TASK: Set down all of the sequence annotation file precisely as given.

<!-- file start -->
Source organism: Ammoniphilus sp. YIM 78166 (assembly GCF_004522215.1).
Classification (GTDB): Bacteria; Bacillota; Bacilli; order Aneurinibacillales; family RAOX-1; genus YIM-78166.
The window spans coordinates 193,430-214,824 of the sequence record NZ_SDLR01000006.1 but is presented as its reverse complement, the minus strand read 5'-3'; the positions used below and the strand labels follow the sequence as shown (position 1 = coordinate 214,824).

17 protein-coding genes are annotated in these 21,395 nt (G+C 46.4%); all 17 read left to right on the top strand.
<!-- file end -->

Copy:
Source organism: Ammoniphilus sp. YIM 78166 (assembly GCF_004522215.1).
Classification (GTDB): Bacteria; Bacillota; Bacilli; order Aneurinibacillales; family RAOX-1; genus YIM-78166.
The window spans coordinates 193,430-214,824 of the sequence record NZ_SDLR01000006.1 but is presented as its reverse complement, the minus strand read 5'-3'; the positions used below and the strand labels follow the sequence as shown (position 1 = coordinate 214,824).

17 protein-coding genes are annotated in these 21,395 nt (G+C 46.4%); all 17 read left to right on the top strand.